We can all agree that there are times when we need to link or import DWGs into Revit. Sometimes when DWG files are linked or imported, text gets formatted strangely and causes unwanted overlap, like what is shown in the image below.
This is normally related to text in AutoCAD. The text is in a SHX font style, which are special fonts used in AutoCAD. Before we can solve this, we need to examine the differences between multi-line text (mtext) and single-line text (text) in AutoCAD, and how Revit handles SHX fonts when importing or linking DWG files.
Mtext and Single-line text
Single-line is the oldest version of text in AutoCAD, and it does exactly what it sounds like – creates a single line of text. Regardless of how much text you type, it will always be on a single line and the text box will continue to expand.
Mtext is multi-line text. This type of text is typed within a text box with a specified width. As you add more text within the block, it will automatically wrap to the next line, just like Microsoft Word. This has become the more common text style in recent years.
Revit Linking and Importing SHX Fonts
Revit does not like SHX fonts, plain and simple. Revit dislikes these fonts so much that when DWG files are linked or imported, it converts SHX fonts into TrueType fonts (Windows native fonts). An example of a TrueType font would be Arial, or any other font available in Microsoft Word.
To convert these SHX fonts, Revit looks at the shxfontmap.txt file located at:
For Revit 2018, the path would be: %userprofile%\AppData\Roaming\Autodesk\Revit\Autodesk Revit 2018
This file has only a hand full of SHX fonts, see image. It does not even include all the out of the box AutoCAD SHX fonts. If the SHX font is not in this file, Revit gets confused and tries to find the best substitute.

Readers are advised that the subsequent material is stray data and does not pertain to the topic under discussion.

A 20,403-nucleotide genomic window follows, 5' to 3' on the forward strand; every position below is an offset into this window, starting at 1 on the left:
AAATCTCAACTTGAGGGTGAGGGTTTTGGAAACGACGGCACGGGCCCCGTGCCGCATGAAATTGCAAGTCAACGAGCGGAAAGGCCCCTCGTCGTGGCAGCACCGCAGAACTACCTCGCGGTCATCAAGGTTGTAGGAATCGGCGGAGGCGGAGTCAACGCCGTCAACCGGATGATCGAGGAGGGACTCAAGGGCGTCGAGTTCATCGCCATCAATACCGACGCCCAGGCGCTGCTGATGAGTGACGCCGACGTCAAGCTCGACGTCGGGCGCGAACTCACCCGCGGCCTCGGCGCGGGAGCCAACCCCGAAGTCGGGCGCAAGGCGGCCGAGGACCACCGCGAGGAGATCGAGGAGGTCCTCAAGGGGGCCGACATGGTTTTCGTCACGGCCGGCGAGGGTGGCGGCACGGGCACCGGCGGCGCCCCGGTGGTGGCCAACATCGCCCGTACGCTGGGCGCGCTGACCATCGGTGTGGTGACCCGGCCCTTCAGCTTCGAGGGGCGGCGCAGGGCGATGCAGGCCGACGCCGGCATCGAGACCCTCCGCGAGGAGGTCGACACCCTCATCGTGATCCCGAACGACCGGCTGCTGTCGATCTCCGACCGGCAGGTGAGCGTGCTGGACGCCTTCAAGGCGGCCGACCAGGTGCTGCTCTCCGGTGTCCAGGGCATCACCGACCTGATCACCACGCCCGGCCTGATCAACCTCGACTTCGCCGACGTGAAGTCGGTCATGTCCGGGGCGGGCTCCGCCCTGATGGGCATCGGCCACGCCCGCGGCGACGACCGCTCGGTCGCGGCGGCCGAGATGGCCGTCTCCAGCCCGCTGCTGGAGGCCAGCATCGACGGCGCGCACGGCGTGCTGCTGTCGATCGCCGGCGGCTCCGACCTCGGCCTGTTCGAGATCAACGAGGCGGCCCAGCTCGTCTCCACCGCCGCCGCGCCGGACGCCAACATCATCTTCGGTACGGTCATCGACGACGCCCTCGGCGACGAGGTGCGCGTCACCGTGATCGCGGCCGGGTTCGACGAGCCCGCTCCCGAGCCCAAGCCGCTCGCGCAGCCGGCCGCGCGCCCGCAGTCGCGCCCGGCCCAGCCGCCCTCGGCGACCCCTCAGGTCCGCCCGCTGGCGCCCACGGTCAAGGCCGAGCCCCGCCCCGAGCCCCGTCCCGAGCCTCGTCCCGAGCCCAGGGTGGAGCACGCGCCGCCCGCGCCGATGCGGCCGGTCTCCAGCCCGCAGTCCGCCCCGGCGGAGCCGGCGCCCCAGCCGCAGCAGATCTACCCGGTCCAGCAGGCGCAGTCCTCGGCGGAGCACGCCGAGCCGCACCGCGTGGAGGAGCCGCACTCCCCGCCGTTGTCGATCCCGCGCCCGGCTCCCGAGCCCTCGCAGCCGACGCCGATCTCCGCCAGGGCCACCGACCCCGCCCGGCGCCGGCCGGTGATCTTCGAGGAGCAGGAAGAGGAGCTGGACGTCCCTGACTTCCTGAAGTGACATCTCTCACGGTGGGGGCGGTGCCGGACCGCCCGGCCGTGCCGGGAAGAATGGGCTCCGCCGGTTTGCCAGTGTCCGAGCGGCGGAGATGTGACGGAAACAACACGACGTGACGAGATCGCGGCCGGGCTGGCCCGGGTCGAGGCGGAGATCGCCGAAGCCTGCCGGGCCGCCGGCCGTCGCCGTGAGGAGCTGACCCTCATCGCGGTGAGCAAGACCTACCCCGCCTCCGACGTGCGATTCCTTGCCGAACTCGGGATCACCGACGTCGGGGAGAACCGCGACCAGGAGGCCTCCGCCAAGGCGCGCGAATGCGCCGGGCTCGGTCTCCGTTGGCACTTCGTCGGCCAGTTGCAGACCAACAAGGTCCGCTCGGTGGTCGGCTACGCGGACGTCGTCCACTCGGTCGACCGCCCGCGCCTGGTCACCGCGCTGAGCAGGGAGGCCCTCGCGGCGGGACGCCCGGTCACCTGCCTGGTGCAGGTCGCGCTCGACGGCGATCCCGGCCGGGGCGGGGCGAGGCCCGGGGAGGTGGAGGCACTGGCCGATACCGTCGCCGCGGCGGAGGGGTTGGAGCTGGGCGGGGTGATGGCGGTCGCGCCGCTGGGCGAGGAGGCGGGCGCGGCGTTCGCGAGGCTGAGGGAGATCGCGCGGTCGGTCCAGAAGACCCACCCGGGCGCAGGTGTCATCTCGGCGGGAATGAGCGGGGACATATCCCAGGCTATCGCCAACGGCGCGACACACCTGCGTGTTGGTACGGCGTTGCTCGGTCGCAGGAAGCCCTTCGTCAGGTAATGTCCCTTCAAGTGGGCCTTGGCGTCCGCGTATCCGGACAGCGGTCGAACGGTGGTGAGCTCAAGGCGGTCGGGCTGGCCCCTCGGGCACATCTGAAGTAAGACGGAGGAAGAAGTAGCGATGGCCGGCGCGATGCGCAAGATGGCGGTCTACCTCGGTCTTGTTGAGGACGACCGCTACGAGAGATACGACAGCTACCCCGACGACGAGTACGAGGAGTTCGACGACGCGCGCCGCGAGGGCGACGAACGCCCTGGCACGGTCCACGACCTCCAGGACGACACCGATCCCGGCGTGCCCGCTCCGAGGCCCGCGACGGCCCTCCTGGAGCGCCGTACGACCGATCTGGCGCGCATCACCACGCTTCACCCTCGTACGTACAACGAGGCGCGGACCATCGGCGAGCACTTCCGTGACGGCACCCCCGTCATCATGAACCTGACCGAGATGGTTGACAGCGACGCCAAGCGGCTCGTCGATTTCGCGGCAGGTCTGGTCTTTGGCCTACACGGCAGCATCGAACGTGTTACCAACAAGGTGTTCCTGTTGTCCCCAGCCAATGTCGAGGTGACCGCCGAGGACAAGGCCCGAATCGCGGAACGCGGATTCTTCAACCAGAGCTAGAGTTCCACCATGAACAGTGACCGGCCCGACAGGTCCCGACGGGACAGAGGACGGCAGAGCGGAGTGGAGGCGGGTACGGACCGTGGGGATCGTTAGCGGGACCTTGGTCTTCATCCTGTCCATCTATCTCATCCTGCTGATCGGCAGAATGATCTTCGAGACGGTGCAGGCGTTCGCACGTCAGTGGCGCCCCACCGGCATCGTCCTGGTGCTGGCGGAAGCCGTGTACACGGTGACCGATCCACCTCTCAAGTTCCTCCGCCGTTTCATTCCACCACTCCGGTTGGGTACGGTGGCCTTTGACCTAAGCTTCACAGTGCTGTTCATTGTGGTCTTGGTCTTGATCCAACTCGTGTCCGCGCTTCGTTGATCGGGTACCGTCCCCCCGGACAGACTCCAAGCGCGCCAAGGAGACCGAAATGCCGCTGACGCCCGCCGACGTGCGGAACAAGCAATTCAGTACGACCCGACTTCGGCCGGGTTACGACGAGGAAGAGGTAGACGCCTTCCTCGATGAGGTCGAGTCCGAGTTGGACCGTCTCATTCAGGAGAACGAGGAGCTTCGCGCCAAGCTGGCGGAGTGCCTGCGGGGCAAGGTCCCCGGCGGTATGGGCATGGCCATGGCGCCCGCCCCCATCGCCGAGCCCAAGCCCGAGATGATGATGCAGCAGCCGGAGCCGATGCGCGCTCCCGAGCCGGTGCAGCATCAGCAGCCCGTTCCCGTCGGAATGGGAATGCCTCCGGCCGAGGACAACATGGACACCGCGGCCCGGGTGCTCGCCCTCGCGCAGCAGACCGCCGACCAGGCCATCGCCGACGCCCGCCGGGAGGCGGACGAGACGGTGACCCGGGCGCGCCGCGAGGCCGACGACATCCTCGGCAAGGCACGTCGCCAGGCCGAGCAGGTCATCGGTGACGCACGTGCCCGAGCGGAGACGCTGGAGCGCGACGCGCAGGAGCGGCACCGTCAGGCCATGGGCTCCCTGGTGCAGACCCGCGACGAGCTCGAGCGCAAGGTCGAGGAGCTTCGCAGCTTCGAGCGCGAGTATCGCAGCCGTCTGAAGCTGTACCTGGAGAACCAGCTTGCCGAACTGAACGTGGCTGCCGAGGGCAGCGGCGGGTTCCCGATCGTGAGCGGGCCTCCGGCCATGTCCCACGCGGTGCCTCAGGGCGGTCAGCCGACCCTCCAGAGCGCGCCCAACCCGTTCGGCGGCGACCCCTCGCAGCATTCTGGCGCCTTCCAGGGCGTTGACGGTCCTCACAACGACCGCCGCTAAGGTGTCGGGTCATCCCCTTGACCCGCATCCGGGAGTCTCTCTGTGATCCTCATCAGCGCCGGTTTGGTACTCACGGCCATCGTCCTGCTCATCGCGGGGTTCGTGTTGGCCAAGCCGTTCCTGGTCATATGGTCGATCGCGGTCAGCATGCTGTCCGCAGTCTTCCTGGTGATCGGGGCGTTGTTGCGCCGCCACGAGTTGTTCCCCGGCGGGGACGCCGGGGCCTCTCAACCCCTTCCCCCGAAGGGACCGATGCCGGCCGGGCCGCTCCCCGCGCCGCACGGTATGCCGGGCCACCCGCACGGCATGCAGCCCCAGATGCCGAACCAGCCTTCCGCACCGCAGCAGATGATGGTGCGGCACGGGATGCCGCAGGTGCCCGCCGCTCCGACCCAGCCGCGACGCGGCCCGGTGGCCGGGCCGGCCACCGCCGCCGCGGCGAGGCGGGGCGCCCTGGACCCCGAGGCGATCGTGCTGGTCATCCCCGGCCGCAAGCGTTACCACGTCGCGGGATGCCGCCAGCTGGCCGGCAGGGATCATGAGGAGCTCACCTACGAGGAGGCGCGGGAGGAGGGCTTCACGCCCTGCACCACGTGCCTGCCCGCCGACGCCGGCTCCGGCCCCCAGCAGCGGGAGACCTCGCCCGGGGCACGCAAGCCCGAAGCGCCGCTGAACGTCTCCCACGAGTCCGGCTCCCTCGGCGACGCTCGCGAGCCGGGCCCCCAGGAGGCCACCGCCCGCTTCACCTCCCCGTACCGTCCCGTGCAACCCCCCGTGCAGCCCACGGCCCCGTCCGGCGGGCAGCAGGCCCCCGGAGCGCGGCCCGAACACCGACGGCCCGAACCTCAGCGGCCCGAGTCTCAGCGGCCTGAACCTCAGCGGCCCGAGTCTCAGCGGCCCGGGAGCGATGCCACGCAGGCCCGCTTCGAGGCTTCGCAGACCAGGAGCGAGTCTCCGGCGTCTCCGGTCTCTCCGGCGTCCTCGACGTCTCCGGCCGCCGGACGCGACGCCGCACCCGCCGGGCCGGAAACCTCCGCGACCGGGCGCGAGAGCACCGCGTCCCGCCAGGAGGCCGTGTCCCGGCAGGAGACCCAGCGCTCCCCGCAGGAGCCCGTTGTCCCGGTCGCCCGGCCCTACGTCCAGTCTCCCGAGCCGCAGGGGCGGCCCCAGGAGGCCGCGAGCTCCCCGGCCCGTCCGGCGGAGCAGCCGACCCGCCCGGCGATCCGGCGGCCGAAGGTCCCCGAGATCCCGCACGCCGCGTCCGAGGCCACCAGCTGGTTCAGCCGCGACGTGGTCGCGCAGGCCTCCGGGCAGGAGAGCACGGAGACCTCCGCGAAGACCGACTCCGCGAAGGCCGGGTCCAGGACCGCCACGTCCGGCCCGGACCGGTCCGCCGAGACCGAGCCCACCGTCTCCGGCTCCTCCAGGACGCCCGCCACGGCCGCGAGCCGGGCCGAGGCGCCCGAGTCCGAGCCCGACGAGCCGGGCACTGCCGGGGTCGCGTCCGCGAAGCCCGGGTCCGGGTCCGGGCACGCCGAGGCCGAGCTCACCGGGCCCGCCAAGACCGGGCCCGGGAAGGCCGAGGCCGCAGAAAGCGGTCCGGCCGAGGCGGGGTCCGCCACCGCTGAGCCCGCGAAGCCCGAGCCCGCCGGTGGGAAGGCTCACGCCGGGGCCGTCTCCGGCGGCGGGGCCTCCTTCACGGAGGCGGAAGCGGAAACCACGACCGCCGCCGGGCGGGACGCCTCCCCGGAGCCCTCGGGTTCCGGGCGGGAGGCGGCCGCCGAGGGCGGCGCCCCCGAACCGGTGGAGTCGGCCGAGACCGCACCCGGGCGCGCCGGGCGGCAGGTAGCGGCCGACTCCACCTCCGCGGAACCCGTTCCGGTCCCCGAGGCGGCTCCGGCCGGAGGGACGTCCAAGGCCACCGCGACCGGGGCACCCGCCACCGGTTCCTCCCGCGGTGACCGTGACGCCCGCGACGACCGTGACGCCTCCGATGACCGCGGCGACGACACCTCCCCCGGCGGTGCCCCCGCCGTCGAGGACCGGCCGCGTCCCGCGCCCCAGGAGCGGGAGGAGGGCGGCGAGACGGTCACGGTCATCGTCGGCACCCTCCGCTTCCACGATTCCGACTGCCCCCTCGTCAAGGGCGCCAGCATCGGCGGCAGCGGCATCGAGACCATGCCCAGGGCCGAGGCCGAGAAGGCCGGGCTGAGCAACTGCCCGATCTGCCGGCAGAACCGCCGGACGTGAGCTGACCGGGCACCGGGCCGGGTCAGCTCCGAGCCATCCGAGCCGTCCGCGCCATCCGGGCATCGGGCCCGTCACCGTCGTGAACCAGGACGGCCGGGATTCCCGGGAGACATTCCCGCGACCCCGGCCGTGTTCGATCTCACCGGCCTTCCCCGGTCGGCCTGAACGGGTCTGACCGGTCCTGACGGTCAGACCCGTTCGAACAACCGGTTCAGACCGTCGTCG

When Revit links or imports text from a DWG, it converts the font from the SHX font into a TrueType. This conversion can cause the text to change size. If the text was single line text in AutoCAD, it will continue to keep the text in the same line. However, if the text was multiline text, it will automatically wrap, causing the issue you see in the above image.
To solve this problem on importing text, just change the text style to one of Revit’s standard text styles and stretch the box as needed.
Linked text is a little more complicated. The first thing you need to do is add the SHX font to the list in the shxfontmap.txt file and map it to a TrueType font. In the example above, romanc was used in AutoCAD, but we will have Revit convert this to Arial. To do this, locate the shxfontmap.txt file in the directory noted above. This file uses the following format:
“[SHX fontname].shx[TrueType Font Name]”
To add romanc and map it to Arial, the format would be as follows:
When the DWG file is reloaded, Revit will convert romanc to Arial, see image below. As a note, Revit will not regenerate the text until the managed links dialog window is closed. This solved the overlapping text issue because changing the font to Arial caused the characters to wrap to a new line. However, this is not always the case.
If this does not cause the text to wrap to another line, open AutoCAD and explode the multi-line text. This will create separate single line text for each line of multi-line text. As mentioned above, single line text will not wrap. However, it will get wider. The widening may cause other issues so beware of this side-effect.
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